Research Paper Title
Vitamin B12 Deficiency.
Vitamin B12 is an essential cofactor that is integral to methylation processes important in reactions related to DNA and cell metabolism, thus a deficiency may lead to disruption of DNA and cell metabolism and thus have serious clinical consequences.
Intracellular conversion of vitamin B12 to two active coenzymes, adenosylcobalamin in mitochondria and methylcobalamin in the cytoplasm, is necessary for the homeostasis of methylmalonic acid and homocysteine, respectively.
Methylmalonic acid is converted into succinyl-CoA, of which vitamin B12 is a cofactor for the reaction. Homocysteine is biosynthesised from methionine then resynthesised into methionine or converted into amino acid cysteine.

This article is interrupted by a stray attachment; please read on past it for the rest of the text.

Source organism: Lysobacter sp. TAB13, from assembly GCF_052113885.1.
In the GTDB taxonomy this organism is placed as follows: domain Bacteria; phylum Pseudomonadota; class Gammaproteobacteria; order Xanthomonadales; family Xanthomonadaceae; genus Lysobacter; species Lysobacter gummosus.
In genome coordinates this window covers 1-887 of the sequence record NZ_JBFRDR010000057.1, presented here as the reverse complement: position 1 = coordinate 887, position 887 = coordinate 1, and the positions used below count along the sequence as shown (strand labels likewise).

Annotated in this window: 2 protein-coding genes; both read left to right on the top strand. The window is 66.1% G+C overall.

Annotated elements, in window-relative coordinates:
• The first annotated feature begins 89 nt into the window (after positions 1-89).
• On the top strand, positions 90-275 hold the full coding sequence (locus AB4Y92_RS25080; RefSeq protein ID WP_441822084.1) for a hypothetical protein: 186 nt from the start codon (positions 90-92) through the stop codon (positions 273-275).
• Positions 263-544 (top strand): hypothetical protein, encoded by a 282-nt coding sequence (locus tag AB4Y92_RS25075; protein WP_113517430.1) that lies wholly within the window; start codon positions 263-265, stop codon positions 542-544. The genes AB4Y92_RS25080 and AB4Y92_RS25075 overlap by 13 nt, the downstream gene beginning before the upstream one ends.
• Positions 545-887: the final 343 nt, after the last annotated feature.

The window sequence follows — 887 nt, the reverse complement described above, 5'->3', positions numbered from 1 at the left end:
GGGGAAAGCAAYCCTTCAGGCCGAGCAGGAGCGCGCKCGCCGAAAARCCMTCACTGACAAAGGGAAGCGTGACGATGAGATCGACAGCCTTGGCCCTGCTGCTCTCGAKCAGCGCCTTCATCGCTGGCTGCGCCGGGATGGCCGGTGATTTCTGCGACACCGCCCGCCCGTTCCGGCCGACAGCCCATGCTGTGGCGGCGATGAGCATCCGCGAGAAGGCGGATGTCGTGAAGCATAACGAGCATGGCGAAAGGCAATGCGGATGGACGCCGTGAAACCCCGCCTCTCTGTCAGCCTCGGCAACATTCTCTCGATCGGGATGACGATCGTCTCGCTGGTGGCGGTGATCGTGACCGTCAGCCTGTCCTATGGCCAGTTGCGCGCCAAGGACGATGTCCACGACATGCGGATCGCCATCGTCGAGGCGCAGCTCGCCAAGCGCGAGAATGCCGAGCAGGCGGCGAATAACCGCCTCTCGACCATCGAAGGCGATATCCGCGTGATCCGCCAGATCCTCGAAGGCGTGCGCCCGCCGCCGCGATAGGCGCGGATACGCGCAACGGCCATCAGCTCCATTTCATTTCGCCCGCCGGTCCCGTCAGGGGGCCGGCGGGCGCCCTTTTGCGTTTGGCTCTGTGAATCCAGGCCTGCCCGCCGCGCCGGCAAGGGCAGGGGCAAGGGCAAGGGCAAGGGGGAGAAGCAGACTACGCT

Vitamin B12 (also referred to as cobalamin) deficiency is relatively common, with important and variable clinical consequences. This review presents a concise summary of the most up to date evidence on how to diagnose and manage vitamin B12 deficiency.
Hunt, A., Harrington, D. & Robinson, S. (2015) Vitamin B12 Deficiency. BMJ 2014;349:g5226 doi: 10.1136/bmj.g5226.